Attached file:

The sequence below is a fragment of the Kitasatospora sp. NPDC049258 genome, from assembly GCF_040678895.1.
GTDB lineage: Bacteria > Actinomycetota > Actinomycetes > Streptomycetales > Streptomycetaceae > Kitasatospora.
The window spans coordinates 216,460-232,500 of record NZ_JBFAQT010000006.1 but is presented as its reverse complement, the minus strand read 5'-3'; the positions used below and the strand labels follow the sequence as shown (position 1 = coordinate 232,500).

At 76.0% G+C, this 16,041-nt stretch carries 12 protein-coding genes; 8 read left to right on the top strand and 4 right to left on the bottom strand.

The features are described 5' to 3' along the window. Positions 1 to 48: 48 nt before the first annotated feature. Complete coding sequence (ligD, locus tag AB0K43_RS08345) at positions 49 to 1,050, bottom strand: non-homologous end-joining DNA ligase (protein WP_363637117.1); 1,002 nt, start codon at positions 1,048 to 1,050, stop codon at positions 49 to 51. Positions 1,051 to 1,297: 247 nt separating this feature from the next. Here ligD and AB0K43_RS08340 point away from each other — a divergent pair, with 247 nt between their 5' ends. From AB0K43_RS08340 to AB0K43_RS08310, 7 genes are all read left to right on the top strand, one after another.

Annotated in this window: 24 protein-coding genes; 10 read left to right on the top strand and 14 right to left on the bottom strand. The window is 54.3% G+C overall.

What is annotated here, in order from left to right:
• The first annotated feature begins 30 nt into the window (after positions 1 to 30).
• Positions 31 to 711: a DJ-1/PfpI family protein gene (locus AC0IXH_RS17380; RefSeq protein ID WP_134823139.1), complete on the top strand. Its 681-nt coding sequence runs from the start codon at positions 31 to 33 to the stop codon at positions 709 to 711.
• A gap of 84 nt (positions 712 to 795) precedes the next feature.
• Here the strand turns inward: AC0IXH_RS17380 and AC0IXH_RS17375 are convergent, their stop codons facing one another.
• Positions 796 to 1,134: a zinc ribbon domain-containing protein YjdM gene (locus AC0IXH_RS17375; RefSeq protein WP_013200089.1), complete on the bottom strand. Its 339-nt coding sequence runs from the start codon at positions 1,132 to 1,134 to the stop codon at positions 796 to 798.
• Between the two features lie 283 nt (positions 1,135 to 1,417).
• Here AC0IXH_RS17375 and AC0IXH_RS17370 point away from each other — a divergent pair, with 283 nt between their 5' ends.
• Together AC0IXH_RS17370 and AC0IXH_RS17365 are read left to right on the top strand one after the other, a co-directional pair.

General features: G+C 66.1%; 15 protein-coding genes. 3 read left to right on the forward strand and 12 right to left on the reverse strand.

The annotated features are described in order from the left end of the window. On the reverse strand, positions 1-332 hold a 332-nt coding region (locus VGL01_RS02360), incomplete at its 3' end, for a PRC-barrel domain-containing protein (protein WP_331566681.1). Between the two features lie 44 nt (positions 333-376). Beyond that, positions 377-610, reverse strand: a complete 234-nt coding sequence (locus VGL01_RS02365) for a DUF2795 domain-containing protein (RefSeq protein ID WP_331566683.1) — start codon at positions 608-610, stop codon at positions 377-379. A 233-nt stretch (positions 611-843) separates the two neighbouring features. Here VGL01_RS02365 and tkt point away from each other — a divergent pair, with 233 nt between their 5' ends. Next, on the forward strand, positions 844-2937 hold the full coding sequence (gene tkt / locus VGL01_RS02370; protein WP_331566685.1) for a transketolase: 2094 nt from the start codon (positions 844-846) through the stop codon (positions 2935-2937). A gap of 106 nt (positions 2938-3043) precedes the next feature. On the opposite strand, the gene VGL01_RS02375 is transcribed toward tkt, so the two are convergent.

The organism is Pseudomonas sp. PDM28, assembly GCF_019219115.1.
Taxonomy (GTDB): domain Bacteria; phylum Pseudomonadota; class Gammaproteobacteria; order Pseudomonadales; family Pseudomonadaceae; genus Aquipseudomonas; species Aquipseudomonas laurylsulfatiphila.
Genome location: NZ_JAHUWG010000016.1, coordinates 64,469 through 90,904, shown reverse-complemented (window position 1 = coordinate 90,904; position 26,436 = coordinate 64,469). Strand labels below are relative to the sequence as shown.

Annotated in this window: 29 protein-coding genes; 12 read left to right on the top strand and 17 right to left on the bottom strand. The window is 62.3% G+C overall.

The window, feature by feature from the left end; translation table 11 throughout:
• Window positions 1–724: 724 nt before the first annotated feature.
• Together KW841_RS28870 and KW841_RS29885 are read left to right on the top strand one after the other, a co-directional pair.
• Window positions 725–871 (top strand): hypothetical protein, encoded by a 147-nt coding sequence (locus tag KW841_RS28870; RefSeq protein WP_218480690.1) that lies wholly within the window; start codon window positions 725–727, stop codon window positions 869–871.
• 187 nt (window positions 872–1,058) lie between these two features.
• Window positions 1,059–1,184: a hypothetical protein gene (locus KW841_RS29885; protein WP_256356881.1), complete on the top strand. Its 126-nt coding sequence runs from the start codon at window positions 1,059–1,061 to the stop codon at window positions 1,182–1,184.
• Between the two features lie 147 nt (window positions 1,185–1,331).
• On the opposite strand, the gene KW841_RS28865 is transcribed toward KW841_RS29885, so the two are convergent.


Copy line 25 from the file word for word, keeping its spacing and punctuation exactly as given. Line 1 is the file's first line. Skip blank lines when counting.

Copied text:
• Window positions 725–871 (top strand): hypothetical protein, encoded by a 147-nt coding sequence (locus tag KW841_RS28870; RefSeq protein WP_218480690.1) that lies wholly within the window; start codon window positions 725–727, stop codon window positions 869–871.